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Kate Harris

Learning Lab Coordinator
Smithsonian Institution
Middle School (13 to 15 years old), High School (16 to 18 years old)
Teacher/Educator
Language Arts And English, Civics, Literature, Cultures, Economics, Social Studies, Geography, Writing, US History, Arts, Other :

I'm a history-lover, art fan, and bookworm. I taught high school history (U.S. History and World Religions) for ten years in North Carolina, teach currently in Pittsburgh, PA,  and am working to help teachers make the most of this new resource!


Kate Harris's collections

 

Attention-grabbing headlines don't always tell truth!

<p><strong>Attention-grabbing headlines don't always tell truth!</strong></p><p><strong>Pictures are powerful, sometimes edited!</strong></p><p><strong>Twitter doesn't tell whole story.</strong></p><p><br /></p><p>In the era of "fake news" and information overload, we all need to become better readers of the words and pictures that are used to explain what is going on in the world around us. In this activity, students and teachers will consider:</p><p><strong>How<span></span></strong><strong> can the choice of image or words convey different messages about current events? How do journalists and editors shape the news through their choices?</strong><br /></p><p>This student activity asks students to look at several images of young people resisting a law or recent event. Their task is to write two different headlines for that image designed to appeal to different audiences. They will also be asked to research the context for the image and to consider how that might impact their headlines. </p><p>The goals of this lesson are to:</p><ul><li>explore image and word choice as news drivers (factors that make items newsworthy or appealing to readers)</li><li>determine how journalists and editors shape the news through their choices</li><li>encourage news literacy and a critical reading of headlines and photojournalism in the future. </li></ul>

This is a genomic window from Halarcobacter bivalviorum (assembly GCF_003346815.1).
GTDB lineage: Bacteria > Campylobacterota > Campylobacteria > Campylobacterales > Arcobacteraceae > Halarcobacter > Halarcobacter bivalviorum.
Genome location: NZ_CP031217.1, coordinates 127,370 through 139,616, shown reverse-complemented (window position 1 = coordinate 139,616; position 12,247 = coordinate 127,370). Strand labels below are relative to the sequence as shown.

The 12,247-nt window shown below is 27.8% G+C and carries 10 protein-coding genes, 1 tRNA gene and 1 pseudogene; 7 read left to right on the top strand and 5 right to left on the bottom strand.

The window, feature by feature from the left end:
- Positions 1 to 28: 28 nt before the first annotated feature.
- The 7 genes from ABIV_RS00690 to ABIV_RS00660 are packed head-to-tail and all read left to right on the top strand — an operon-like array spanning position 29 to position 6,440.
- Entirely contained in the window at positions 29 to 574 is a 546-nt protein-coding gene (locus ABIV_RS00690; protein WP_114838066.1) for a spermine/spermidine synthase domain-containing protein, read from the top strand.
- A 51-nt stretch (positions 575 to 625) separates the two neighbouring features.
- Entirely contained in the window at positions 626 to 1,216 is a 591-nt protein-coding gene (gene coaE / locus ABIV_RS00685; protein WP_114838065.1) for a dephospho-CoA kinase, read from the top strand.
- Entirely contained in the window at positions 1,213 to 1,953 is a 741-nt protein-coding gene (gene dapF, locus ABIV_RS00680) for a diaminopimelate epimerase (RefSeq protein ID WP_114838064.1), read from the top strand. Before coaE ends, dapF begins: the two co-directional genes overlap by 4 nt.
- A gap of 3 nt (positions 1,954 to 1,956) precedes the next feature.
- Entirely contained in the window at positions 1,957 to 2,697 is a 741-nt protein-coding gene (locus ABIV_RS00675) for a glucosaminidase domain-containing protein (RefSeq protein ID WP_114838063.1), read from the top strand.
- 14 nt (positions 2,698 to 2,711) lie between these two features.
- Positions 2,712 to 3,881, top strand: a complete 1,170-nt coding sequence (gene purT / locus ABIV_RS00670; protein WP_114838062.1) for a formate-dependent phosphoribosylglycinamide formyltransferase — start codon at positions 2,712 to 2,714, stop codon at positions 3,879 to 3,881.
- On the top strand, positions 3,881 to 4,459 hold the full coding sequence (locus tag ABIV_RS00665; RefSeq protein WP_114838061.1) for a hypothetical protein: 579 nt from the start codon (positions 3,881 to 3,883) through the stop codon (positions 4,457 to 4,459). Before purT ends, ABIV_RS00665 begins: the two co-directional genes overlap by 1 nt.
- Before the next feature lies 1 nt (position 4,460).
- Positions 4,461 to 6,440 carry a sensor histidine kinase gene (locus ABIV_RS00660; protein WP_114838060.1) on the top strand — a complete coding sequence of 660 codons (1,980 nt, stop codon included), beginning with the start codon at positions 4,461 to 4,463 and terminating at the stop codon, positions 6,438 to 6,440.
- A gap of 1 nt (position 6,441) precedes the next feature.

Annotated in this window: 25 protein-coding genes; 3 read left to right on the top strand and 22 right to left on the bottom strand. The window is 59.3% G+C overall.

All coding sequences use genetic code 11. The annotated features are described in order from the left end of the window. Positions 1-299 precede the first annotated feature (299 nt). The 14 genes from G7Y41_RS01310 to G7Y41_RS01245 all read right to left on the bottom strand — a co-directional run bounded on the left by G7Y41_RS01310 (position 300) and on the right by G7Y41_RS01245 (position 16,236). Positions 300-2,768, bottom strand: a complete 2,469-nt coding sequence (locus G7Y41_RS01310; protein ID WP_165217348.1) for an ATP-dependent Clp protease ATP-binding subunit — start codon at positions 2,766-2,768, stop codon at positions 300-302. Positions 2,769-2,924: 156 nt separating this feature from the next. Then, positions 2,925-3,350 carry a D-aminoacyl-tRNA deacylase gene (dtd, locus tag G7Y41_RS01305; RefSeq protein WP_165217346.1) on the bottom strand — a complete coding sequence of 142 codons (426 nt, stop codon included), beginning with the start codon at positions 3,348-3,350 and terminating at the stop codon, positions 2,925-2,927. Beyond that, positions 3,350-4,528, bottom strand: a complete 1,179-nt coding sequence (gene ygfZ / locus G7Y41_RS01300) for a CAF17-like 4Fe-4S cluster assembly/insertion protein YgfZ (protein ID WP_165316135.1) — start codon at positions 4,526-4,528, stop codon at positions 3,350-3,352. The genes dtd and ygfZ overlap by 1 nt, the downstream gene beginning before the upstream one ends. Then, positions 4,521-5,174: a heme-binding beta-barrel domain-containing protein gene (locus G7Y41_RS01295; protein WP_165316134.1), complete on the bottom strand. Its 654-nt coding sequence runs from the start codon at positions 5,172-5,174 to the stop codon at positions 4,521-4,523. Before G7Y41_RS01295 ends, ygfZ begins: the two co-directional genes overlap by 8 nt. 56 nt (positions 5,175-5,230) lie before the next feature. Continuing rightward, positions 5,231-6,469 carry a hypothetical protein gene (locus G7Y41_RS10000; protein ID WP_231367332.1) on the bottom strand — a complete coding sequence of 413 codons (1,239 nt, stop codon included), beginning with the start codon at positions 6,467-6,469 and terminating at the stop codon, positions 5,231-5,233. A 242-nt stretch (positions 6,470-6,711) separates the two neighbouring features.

Kate Harris
15
 

Examining Icebergs

<p>What can we learn about global climate change by examining icebergs? This teaching collection provides resources to support a lesson on climate change and polar ice melt. It includes a video, link to a lesson plan and photo essay from the Global Oneness Project, images, and a Smithsonian article. </p><p>tags: climate change, global warming, iceberg, glacier, melt, temperature, environment</p>
Kate Harris
6
 

National Parks